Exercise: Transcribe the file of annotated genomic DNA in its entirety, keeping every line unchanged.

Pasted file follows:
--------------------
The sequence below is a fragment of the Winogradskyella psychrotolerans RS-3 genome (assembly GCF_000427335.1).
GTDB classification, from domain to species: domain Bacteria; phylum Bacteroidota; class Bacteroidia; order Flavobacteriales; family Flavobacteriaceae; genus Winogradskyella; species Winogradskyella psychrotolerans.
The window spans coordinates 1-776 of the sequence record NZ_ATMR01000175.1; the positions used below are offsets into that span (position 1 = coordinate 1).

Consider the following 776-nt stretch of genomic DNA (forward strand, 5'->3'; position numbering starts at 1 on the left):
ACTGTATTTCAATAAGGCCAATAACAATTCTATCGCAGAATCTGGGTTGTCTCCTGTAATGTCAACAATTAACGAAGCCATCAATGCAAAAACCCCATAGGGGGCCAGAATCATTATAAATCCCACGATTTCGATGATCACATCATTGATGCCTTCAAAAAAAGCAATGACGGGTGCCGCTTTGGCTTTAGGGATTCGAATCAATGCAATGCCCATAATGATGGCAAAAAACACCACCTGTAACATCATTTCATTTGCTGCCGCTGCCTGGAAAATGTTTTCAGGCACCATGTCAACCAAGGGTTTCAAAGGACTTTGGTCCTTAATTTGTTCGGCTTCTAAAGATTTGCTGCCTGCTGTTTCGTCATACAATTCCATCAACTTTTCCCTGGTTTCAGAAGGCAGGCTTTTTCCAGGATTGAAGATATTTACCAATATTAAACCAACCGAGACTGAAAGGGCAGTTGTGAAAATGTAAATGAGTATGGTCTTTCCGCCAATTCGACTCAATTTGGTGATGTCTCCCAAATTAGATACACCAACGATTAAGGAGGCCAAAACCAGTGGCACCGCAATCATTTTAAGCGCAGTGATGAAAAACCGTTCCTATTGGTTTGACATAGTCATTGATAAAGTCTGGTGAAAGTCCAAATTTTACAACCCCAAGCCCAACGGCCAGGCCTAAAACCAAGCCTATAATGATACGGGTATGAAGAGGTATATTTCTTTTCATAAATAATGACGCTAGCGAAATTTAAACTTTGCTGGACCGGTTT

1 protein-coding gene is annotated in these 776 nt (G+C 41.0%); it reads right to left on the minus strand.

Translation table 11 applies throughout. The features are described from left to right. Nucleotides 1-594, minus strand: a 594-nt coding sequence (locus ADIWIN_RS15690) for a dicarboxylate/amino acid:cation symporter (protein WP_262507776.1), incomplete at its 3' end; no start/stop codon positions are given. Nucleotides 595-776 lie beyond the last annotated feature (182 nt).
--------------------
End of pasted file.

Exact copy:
The sequence below is a fragment of the Winogradskyella psychrotolerans RS-3 genome (assembly GCF_000427335.1).
GTDB classification, from domain to species: domain Bacteria; phylum Bacteroidota; class Bacteroidia; order Flavobacteriales; family Flavobacteriaceae; genus Winogradskyella; species Winogradskyella psychrotolerans.
The window spans coordinates 1-776 of the sequence record NZ_ATMR01000175.1; the positions used below are offsets into that span (position 1 = coordinate 1).

Consider the following 776-nt stretch of genomic DNA (forward strand, 5'->3'; position numbering starts at 1 on the left):
ACTGTATTTCAATAAGGCCAATAACAATTCTATCGCAGAATCTGGGTTGTCTCCTGTAATGTCAACAATTAACGAAGCCATCAATGCAAAAACCCCATAGGGGGCCAGAATCATTATAAATCCCACGATTTCGATGATCACATCATTGATGCCTTCAAAAAAAGCAATGACGGGTGCCGCTTTGGCTTTAGGGATTCGAATCAATGCAATGCCCATAATGATGGCAAAAAACACCACCTGTAACATCATTTCATTTGCTGCCGCTGCCTGGAAAATGTTTTCAGGCACCATGTCAACCAAGGGTTTCAAAGGACTTTGGTCCTTAATTTGTTCGGCTTCTAAAGATTTGCTGCCTGCTGTTTCGTCATACAATTCCATCAACTTTTCCCTGGTTTCAGAAGGCAGGCTTTTTCCAGGATTGAAGATATTTACCAATATTAAACCAACCGAGACTGAAAGGGCAGTTGTGAAAATGTAAATGAGTATGGTCTTTCCGCCAATTCGACTCAATTTGGTGATGTCTCCCAAATTAGATACACCAACGATTAAGGAGGCCAAAACCAGTGGCACCGCAATCATTTTAAGCGCAGTGATGAAAAACCGTTCCTATTGGTTTGACATAGTCATTGATAAAGTCTGGTGAAAGTCCAAATTTTACAACCCCAAGCCCAACGGCCAGGCCTAAAACCAAGCCTATAATGATACGGGTATGAAGAGGTATATTTCTTTTCATAAATAATGACGCTAGCGAAATTTAAACTTTGCTGGACCGGTTT

1 protein-coding gene is annotated in these 776 nt (G+C 41.0%); it reads right to left on the minus strand.

Translation table 11 applies throughout. The features are described from left to right. Nucleotides 1-594, minus strand: a 594-nt coding sequence (locus ADIWIN_RS15690) for a dicarboxylate/amino acid:cation symporter (protein WP_262507776.1), incomplete at its 3' end; no start/stop codon positions are given. Nucleotides 595-776 lie beyond the last annotated feature (182 nt).